Several of the adult leaders had brought fishing poles knowing a pond was near the campsite and Chris kicked himself for not bringing the one he has for backpacking. Most of the group spent several hours at the pond, filtering water, fishing, and playing. I walked back and took a good nap in the tent for a while. Again, the perfect day for a nap in the woods! One of my favorite things is napping in the woods, whether it’s a mid-day lunch nap in some pine needle duff or tucked into the tent—either way, relish those naps. Chris and I switched out of on kid duty and he took a nap while Forest and I went back down to the pond to play, which is where you see some of those silly panoramic photos up there. It was also insightful and fun to listen to pre-teen and teenager girls and remember my own teen years. A lot of things change but many things stay the same!
Both Chris and I slept better than we did in December in the Wichita Mountains. Chris got a new sleeping pad, and I managed to sleep on my stomach, which helped a lot with my arms not going to sleep. Plus, it wasn’t cold! There was a slight threat for a light rain shower but it avoided us thankfully.
Everyone was sore the next morning and we finally managed to amble out of camp around 7:30. There were far more stops on the way back to the trailhead that morning, with the girls stopping for various reasons. Several girls weren’t doing great, one ended the hike in tears. Forest was pretty cranky too, complaining of sore feet and legs. I had to stop both days and give him liquid Tylenol along the way. He has done 5-6 mile day hikes with only minor complaints and 8-9 mile ones with a bit more complaints, but he was rather complainy on this hike. Needless to say, we were all glad when we arrived back at the car. I had a couple of blisters plus my arms had been rubbing against my straps on my pack, something I’ve had happen with this particular pack in the past but it seemed worse on this hike. I’m currently sporting a Band-Aid to keep it from rubbing on my shirts.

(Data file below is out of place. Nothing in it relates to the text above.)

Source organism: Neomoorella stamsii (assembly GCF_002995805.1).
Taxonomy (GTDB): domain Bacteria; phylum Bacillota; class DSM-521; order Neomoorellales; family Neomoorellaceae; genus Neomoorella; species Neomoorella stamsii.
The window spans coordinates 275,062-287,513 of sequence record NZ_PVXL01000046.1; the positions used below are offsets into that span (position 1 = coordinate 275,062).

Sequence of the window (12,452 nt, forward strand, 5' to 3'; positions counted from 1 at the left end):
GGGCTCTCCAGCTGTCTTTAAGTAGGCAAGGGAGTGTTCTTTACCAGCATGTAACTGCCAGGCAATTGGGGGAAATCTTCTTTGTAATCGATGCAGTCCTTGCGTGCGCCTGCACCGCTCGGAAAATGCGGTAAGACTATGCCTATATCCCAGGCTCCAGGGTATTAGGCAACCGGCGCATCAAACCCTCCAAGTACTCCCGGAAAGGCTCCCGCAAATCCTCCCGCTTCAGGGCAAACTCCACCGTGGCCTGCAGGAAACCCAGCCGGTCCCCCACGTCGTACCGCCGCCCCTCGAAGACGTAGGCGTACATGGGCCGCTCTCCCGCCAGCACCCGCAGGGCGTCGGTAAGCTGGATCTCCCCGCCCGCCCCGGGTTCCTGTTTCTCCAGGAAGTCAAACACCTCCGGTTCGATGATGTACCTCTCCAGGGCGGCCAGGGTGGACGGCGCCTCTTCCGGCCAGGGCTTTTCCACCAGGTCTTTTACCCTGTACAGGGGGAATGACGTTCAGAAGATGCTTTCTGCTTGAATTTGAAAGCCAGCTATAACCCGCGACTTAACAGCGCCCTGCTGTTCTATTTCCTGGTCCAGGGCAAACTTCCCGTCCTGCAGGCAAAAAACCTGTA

We were home by about noon or so and it felt like the perfect mileage to get out for a bit but also be able to get home and get some chores done before the week started. We were a bit early for many of the spring wildflowers and I was sad not to have seen any mayapples. They seem to be more prevalent on the east side of the forest than in this area. All in all, though, it was a good weekend hike and I’m glad we were able to make it happen! I don’t get to see my brother and niece very often, and while I didn’t get to socialize with my niece as I normally do because she was with her friends, it was still good to see her in her own element.
Here’s the map for this section: Section 1. We’ve hiked everywhere on this particular map and if you are looking for a good day hike, I recommend the Richards Loop in late April or early May for spring wildflowers or September/October for fall blooms. The North Wilderness Loop also makes for an excellent day hike.
That was a big hike. I can imagine the girls getting a little cranky, but I’m sure they were proud that they completed it. PS I’m a mother of three girls.
Patrice La Vigne
That is big mileage for Forest!! So cool how it worked out they were in your area. Fun to see teenagers in their element .. I would NOT want to be a teen in this day and age.